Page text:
In December of 2015, a few months before our expected due date, my wife started to feel a severe pain in her stomach. We feared the worst. Our midwife suggested a few over-the-counter, natural remedies. Those didn’t work. Eventually, we checked into the Women’s Hospital by our house, a perk of living in a big city.
The hospital was designed to deal with female health concerns, the most prevalent being pregnancy and birth. As such, it didn’t house the regular rabble: the punk with a cut on his head swearing into the public phone, the frazzled old woman muttering to herself in a winter jacket, the kids running left and right like crazed animals. It seemed like a blessing when we arrived and everything was relatively quiet.
It soon became a bit of a prison. My wife was held there for over a week, the pain fading only with regular shots of morphine and other painkillers. The doctors and nurses could not figure out what was wrong, despite all the ultrasounds and scans. We slowly began to learn to hate the establishment she was trapped in. We spoke poorly of the doctor who was caring for her. All of this happened while I was having to work my regular day job, coming by after work but not before letting the dog out to pee and eat her supper.
Eventually, the doctors told her she had to leave as they couldn’t find anything wrong with her. We asked what we should do about the pain. The response was the administrative version of a shrug and a “deal with it.” After all, every pregnancy is different: this is normal.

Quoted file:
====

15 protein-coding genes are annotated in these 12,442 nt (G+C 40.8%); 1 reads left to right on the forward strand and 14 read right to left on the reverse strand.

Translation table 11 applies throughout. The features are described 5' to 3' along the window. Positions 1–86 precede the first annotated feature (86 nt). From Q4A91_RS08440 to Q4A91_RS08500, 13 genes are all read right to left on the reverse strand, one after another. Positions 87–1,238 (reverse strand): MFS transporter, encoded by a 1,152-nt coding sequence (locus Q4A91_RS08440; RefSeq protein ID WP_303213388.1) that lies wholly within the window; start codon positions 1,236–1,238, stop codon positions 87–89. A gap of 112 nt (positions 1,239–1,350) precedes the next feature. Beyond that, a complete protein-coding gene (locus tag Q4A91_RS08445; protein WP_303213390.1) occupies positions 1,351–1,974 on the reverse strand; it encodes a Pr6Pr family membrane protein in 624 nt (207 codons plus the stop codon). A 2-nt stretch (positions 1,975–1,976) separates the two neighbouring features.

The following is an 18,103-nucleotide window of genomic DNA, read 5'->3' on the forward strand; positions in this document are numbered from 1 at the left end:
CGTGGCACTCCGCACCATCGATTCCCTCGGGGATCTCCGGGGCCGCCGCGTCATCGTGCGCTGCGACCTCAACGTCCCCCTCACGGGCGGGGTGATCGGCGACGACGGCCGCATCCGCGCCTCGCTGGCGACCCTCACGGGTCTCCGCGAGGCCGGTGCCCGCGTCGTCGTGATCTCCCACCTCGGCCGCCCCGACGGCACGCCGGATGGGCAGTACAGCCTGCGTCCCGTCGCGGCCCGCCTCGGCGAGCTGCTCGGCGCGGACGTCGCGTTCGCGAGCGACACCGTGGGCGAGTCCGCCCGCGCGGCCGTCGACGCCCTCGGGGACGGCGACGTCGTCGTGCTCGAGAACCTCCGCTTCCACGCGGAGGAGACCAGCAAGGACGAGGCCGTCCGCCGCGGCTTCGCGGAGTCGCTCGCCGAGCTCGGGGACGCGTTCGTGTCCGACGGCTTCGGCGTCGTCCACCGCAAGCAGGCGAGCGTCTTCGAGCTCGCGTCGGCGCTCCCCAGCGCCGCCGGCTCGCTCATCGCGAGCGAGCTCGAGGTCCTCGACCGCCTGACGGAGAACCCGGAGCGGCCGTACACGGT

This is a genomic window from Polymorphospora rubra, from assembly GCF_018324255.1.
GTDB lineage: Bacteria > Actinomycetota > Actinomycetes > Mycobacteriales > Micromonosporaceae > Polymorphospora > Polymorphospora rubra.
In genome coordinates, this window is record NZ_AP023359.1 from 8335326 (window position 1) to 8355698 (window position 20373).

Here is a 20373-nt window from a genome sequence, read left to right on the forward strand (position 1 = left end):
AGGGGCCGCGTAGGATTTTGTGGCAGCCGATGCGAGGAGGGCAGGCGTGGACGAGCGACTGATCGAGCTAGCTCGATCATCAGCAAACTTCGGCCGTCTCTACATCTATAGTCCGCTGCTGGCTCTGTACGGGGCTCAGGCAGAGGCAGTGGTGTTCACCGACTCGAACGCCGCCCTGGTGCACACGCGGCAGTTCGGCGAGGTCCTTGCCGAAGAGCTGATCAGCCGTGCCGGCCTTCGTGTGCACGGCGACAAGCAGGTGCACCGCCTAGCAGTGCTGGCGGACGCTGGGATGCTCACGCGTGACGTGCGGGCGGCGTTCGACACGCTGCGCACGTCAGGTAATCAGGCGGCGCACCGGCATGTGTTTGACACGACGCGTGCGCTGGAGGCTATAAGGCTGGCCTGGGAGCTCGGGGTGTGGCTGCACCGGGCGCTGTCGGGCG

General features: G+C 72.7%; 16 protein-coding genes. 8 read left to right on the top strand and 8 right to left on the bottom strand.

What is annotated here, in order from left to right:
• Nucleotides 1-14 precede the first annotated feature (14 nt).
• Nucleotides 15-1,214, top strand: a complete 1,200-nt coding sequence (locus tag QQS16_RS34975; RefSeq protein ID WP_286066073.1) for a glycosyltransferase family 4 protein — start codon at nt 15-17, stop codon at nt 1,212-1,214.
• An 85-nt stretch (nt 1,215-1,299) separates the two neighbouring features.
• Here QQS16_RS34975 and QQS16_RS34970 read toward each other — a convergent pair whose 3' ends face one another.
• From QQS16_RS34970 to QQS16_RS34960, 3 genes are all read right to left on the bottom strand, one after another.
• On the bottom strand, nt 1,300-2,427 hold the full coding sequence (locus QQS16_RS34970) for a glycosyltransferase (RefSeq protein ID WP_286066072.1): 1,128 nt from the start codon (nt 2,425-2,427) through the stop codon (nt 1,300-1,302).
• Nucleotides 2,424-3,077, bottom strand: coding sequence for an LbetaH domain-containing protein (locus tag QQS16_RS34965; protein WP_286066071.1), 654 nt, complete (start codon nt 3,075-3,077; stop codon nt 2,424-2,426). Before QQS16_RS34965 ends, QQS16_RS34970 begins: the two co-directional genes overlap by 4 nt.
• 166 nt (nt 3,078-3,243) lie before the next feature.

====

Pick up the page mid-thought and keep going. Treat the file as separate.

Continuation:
Thankfully, the pain seemed to subside after a while, leaving my wife to suffer through the final stages of pregnancy: the overwhelming increase in my daughter’s size, the lack of energy, the return of morning sickness.
Finally, when it all seemed like too much to handle, the contractions started. We had planned a home birth and had even bought a birthing pool for our living room. Oddly enough, after all the videos of screaming women and three-day heavy breathing labors, the whole experience seemed highly mundane. I went out and bought burgers, we watched Zoolander, I played some video games while my wife relaxed in the pool. There was some tension, of course, but it was largely due to not knowing exactly what giving birth was going to be like. We both knew what the expected outcome was; we just didn’t necessarily know what it would look like when it arrived.
The contractions began at night, which meant that we would have to find some way to sleep while this was happening. I think I got a few hours in before waking up the following morning to my wife telling me that the contractions didn’t seem to be getting worse. They’re supposed to get worse. I had read this. The contractions get worse and that’s how you know the final moments of labor are near.
On the morning of this second day, my wife turned to me, tears in her eyes, and said “She’s gone, I can feel it.” A day later, as the third doctor in a row performed an ultrasound on her stomach, I knew that my wife had been right and my daughter was dead.
I pull the last screw out of the bottom frame of the crib and get to work on prying out the fifty wooden dowels still poking out of the side but my hand is aching from twisting the screwdriver and I have to take a break. Did the screws have to be as tight as they were, as snug as they were, to make sure the structure doesn’t simply fall apart under the weight of it all? My shoulders slump. I lean against the wall and hold my head in my hands.